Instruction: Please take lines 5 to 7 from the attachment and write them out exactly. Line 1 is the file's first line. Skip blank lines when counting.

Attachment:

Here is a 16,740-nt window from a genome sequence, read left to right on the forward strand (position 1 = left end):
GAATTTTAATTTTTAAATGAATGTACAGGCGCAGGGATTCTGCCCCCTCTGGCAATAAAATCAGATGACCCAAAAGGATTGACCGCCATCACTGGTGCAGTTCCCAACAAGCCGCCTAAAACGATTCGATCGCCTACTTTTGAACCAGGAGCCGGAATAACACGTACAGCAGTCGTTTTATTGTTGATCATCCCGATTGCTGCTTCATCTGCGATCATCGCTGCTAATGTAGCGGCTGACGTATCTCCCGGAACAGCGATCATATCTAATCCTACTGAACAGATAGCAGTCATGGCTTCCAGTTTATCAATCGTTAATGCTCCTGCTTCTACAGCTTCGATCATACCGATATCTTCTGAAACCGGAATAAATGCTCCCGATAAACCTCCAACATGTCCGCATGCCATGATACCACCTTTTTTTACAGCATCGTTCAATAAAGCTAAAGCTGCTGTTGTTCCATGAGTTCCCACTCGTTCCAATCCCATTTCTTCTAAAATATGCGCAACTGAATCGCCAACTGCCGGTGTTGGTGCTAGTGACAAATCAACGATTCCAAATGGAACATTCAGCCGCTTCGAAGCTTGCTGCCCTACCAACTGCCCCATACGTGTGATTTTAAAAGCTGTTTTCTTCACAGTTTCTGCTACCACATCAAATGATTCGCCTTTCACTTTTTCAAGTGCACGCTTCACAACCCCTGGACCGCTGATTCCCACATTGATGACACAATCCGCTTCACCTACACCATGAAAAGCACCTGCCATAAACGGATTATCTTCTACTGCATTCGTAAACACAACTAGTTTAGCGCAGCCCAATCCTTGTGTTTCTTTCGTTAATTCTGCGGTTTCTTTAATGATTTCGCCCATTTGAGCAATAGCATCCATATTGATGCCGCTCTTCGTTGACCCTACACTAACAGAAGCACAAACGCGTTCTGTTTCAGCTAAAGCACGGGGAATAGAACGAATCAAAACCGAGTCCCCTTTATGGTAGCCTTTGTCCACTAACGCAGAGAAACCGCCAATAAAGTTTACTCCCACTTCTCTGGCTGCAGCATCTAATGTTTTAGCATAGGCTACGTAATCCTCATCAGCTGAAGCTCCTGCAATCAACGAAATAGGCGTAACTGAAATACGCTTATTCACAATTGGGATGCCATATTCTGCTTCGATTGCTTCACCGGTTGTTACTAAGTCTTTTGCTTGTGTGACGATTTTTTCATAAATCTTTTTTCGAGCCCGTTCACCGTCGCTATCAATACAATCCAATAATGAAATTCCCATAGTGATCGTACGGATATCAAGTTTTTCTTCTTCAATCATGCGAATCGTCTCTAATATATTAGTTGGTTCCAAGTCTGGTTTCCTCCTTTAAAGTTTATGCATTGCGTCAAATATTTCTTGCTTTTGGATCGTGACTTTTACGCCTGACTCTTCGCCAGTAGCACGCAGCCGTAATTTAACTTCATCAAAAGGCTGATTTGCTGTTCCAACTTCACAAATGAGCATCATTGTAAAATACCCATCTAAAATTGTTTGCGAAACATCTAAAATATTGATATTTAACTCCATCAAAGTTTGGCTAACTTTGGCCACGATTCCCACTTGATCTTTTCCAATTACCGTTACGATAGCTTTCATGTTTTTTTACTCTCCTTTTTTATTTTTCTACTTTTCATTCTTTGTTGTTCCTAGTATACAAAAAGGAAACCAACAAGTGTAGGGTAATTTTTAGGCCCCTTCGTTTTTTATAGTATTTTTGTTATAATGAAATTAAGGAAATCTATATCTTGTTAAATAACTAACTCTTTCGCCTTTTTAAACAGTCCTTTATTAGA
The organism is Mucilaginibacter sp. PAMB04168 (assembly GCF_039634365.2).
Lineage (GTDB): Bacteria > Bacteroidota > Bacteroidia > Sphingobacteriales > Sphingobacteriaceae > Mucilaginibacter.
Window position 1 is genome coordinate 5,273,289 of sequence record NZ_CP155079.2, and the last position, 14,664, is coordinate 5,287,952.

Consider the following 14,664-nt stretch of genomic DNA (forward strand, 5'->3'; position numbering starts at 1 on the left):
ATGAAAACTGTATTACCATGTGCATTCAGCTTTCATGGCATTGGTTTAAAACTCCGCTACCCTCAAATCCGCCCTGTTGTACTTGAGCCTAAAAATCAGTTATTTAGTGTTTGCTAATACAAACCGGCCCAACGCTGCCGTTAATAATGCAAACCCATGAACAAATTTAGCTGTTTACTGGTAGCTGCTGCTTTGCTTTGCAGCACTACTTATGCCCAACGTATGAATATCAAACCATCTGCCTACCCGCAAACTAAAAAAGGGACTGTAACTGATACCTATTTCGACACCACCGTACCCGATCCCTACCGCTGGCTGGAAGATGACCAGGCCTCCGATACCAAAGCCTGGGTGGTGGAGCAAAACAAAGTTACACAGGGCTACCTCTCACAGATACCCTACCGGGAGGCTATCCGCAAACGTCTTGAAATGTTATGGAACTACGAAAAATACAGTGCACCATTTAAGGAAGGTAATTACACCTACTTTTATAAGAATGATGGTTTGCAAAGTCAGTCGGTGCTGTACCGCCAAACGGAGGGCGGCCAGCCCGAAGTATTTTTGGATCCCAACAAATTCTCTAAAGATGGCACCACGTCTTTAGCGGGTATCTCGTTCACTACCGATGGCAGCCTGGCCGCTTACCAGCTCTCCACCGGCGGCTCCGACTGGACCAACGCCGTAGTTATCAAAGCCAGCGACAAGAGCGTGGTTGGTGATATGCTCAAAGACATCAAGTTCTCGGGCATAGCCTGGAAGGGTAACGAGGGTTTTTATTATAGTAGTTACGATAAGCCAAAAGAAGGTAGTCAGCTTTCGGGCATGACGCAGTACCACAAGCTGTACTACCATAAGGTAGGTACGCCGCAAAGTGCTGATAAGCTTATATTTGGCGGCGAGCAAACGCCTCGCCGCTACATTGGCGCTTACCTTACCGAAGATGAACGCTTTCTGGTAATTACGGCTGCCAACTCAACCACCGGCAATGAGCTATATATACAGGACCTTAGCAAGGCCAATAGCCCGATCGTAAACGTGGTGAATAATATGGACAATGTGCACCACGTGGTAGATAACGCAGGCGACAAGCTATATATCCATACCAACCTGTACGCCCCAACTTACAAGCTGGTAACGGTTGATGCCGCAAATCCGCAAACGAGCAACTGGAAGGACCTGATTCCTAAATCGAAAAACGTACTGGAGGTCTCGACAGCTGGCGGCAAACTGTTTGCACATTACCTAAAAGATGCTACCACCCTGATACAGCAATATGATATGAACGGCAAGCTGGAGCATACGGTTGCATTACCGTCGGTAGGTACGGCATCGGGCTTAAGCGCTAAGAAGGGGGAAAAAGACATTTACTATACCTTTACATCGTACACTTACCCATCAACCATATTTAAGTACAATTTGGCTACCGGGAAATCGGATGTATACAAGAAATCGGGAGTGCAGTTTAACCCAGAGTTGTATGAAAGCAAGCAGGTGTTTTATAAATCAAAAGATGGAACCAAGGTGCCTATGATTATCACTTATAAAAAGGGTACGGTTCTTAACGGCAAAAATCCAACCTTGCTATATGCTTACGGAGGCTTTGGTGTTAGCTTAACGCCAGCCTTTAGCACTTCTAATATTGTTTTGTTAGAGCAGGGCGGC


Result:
Window position 1 is genome coordinate 5,273,289 of sequence record NZ_CP155079.2, and the last position, 14,664, is coordinate 5,287,952.

Consider the following 14,664-nt stretch of genomic DNA (forward strand, 5'->3'; position numbering starts at 1 on the left):
ATGAAAACTGTATTACCATGTGCATTCAGCTTTCATGGCATTGGTTTAAAACTCCGCTACCCTCAAATCCGCCCTGTTGTACTTGAGCCTAAAAATCAGTTATTTAGTGTTTGCTAATACAAACCGGCCCAACGCTGCCGTTAATAATGCAAACCCATGAACAAATTTAGCTGTTTACTGGTAGCTGCTGCTTTGCTTTGCAGCACTACTTATGCCCAACGTATGAATATCAAACCATCTGCCTACCCGCAAACTAAAAAAGGGACTGTAACTGATACCTATTTCGACACCACCGTACCCGATCCCTACCGCTGGCTGGAAGATGACCAGGCCTCCGATACCAAAGCCTGGGTGGTGGAGCAAAACAAAGTTACACAGGGCTACCTCTCACAGATACCCTACCGGGAGGCTATCCGCAAACGTCTTGAAATGTTATGGAACTACGAAAAATACAGTGCACCATTTAAGGAAGGTAATTACACCTACTTTTATAAGAATGATGGTTTGCAAAGTCAGTCGGTGCTGTACCGCCAAACGGAGGGCGGCCAGCCCGAAGTATTTTTGGATCCCAACAAATTCTCTAAAGATGGCACCACGTCTTTAGCGGGTATCTCGTTCACTACCGATGGCAGCCTGGCCGCTTACCAGCTCTCCACCGGCGGCTCCGACTGGACCAACGCCGTAGTTATCAAAGCCAGCGACAAGAGCGTGGTTGGTGATATGCTCAAAGACATCAAGTTCTCGGGCATAGCCTGGAAGGGTAACGAGGGTTTTTATTATAGTAGTTACGATAAGCCAAAAGAAGGTAGTCAGCTTTCGGGCATGACGCAGTACCACAAGCTGTACTACCATAAGGTAGGTACGCCGCAAAGTGCTGATAAGCTTATATTTGGCGGCGAGCAAACGCCTCGCCGCTACATTGGCGCTTACCTTACCGAAGATGAACGCTTTCTGGTAATTACGGCTGCCAACTCAACCACCGGCAATGAGCTATATATACAGGACCTTAGCAAGGCCAATAGCCCGATCGTAAACGTGGTGAATAATATGGACAATGTGCACCACGTGGTAGATAACGCAGGCGACAAGCTATATATCCATACCAACCTGTACGCCCCAACTTACAAGCTGGTAACGGTTGATGCCGCAAATCCGCAAACGAGCAACTGGAAGGACCTGATTCCTAAATCGAAAAACGTACTGGAGGTCTCGACAGCTGGCGGCAAACTGTTTGCACATTACCTAAAAGATGCTACCACCCTGATACAGCAATATGATATGAACGGCAAGCTGGAGCATACGGTTGCATTACCGTCGGTAGGTACGGCATCGGGCTTAAGCGCTAAGAAGGGGGAAAAAGACATTTACTATACCTTTACATCGTACACTTACCCATCAACCATATTTAAGTACAATTTGGCTACCGGGAAATCGGATGTATACAAGAAATCGGGAGTGCAGTTTAACCCAGAGTTGTATGAAAGCAAGCAGGTGTTTTATAAATCAAAAGATGGAACCAAGGTGCCTATGATTATCACTTATAAAAAGGGTACGGTTCTTAACGGCAAAAATCCAACCTTGCTATATGCTTACGGAGGCTTTGGTGTTAGCTTAACGCCAGCCTTTAGCACTTCTAATATTGTTTTGTTAGAGCAGGGCGGC